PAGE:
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The Charlatans - Forever: The Singles

The Charlatans: Forever - The Singles

Review by Jack Foley

IndieLondon Rating: 5 out of 5

IT’S easy to forget that The Charlatans command a special place in music history, especially since recent albums have failed to perform as impressively as they might in commercial terms.

But Tim Burgess and co were at the forefront of the indie scene in the 90s and have consistently contributed some terrific music to the genre, whether it has been embraced by the masses or not.

Having released their latest album, Simpatico, earlier this year, they look to end 2006 on a high with the release of their career retrospective, Forever: The Singles.

Featuring 18 tracks, the album chronicles some of the band’s greatest moments, from their breakthrough hit Indian Rope in 1990 (which now appears on an album for the first time) through hits such as North Country Boy, The Only One I Know, Impossible and, most recently, Blackened Blue Eyes.

The ensuing collection provides a wonderful nostalgia trip that is certain to evoke some terrific memories (it certainly did for me!).

Who can forget the early, organ-driven hit The Only One I Know (a regular feature of any indie club night), which borrowed its distinct hook from Deep Purple’s Hush, or the adrenaline rush of How High, with its screaming organs and chant-along chorus (a perennial live favourite).

Ironically, The Charlatans are a band worthy of much more admiration than a lot of their peers from the Madchester era. For while the likes of The Stone Roses and The Happy Mondays internally combusted due to a combination of egos and hedonistic excess, The Charlatans soldiered on through a much more tragic chapter in their history – namely, the death of organist Rob Collins, who perished in a car crash in Wales in July 1996.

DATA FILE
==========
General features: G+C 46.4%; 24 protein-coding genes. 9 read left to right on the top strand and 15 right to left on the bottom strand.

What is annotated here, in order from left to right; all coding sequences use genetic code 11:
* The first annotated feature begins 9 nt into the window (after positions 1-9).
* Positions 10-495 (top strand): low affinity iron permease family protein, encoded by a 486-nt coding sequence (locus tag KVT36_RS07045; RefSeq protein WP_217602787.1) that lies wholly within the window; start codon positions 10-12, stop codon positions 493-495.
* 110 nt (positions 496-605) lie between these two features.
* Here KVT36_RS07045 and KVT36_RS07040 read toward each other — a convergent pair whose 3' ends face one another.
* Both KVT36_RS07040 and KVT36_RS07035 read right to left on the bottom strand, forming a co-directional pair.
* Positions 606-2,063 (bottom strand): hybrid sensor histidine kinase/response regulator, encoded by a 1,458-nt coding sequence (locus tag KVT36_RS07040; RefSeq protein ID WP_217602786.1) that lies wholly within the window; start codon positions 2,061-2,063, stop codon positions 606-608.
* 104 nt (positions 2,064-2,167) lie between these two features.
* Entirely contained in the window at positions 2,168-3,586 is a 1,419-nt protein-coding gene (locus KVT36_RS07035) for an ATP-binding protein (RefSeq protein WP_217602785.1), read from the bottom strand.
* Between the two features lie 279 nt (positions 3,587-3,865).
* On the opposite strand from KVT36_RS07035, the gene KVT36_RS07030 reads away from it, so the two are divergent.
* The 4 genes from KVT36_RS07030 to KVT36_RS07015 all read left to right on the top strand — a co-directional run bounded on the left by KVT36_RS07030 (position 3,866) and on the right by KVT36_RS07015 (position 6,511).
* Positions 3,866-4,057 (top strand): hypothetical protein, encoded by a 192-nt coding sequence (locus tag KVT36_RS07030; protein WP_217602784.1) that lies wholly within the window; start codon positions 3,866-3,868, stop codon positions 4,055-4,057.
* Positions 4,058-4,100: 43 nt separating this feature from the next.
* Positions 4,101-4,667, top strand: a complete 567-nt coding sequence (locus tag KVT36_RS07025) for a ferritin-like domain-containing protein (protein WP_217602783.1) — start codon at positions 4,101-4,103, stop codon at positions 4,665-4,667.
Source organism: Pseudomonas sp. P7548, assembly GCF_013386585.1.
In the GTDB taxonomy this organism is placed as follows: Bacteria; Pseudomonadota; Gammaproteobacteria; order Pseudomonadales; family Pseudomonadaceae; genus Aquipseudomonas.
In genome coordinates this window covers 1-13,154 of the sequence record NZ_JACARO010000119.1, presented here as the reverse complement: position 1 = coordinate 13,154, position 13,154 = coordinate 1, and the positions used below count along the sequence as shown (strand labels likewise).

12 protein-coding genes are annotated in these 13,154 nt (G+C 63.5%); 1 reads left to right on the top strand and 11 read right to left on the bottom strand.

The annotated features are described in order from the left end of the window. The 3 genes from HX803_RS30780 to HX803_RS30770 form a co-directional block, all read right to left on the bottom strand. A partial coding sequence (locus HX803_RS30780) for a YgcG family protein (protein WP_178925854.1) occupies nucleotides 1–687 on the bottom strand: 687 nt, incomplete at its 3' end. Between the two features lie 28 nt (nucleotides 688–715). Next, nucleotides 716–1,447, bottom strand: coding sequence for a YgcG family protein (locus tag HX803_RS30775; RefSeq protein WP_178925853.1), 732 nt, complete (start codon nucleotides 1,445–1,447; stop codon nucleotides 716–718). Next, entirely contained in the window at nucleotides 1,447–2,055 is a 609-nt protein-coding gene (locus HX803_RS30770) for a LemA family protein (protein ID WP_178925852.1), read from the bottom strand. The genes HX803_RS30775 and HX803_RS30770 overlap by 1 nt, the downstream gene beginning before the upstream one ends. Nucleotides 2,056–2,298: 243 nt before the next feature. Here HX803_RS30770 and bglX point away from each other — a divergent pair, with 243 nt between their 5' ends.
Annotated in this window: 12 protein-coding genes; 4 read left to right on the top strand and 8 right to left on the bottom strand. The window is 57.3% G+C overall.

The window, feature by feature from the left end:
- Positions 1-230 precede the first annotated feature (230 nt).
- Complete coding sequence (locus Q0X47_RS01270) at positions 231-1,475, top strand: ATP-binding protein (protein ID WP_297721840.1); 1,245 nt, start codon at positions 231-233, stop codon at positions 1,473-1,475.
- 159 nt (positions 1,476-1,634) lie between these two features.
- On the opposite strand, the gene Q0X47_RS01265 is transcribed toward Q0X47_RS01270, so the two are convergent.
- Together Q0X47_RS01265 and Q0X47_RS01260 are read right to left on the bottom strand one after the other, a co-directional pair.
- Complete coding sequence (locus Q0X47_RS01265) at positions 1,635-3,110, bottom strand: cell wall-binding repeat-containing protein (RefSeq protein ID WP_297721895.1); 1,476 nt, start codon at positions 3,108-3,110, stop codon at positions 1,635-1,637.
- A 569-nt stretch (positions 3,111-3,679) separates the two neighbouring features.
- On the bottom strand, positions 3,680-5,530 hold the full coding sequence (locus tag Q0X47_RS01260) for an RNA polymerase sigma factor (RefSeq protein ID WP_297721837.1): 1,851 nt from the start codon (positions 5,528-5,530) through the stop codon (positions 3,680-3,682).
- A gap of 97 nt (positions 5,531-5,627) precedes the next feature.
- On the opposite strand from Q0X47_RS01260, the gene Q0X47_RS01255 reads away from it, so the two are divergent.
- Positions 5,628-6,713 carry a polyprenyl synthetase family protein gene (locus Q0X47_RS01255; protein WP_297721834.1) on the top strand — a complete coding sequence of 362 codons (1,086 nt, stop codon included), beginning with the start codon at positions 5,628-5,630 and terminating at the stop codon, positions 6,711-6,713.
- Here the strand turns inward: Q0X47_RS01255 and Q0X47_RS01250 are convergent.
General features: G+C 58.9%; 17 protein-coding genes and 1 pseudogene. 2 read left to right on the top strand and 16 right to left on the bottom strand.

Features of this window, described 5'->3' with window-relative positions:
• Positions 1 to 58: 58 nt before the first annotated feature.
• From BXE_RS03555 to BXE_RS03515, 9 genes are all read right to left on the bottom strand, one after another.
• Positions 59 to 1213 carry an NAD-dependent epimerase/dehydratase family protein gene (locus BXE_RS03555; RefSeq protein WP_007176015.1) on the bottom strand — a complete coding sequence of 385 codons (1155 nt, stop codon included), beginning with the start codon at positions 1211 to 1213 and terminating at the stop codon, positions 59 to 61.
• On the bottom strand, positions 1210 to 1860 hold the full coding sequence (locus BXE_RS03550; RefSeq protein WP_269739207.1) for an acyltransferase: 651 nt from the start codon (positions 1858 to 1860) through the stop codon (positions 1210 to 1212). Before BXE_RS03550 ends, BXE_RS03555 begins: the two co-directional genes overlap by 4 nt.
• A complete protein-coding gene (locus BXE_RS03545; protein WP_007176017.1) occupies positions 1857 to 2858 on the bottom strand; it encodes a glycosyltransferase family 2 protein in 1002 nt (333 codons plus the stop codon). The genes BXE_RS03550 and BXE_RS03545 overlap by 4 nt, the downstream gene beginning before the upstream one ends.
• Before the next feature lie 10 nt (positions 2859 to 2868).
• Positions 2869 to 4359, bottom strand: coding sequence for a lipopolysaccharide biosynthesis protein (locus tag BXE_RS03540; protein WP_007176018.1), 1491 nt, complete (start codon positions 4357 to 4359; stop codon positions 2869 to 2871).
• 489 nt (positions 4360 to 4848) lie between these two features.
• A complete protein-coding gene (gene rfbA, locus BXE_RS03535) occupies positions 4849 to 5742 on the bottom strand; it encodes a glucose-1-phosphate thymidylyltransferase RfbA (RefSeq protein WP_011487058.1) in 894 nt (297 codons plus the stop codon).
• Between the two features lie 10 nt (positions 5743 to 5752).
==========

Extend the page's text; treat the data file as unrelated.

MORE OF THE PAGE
Rather than disappear, however, the band completed the recording of 1997’s Tellin’ Stories, which provided them with one of the most critically-acclaimed hits of their career. It also marked a transformation, as the sound of the band became much more dependent on gutars than organs.

The legacy of Collins has never been forgotten in their music, however, and Tellin’ Stories even ended with the poignant track, Rob’s Theme. But along the way, it provided Burgess and co with some of their most seminal hits, such as Tellin’ Stories (magnificent), North Country Boy (psychedelic and bluesy in a Rolling Stones kind of way), One To Another (with the fabled lyric, “if you be my spider-woman, I’ll be your spider-man”) and How High.

The band seemed to go from strength to strength with their next album, 1999’s Us & Us Only, which gave rise to such tracks as Impossible and My Beautiful Friend, both present here.

Evidence of the band’s ability to change style and experiment is also evident on Love Is The Key and A Man Needs To Be Told, two tracks from the criminally-underrated album Wonderland, which found Burgess adopting a falsetto style that’s since been maligned.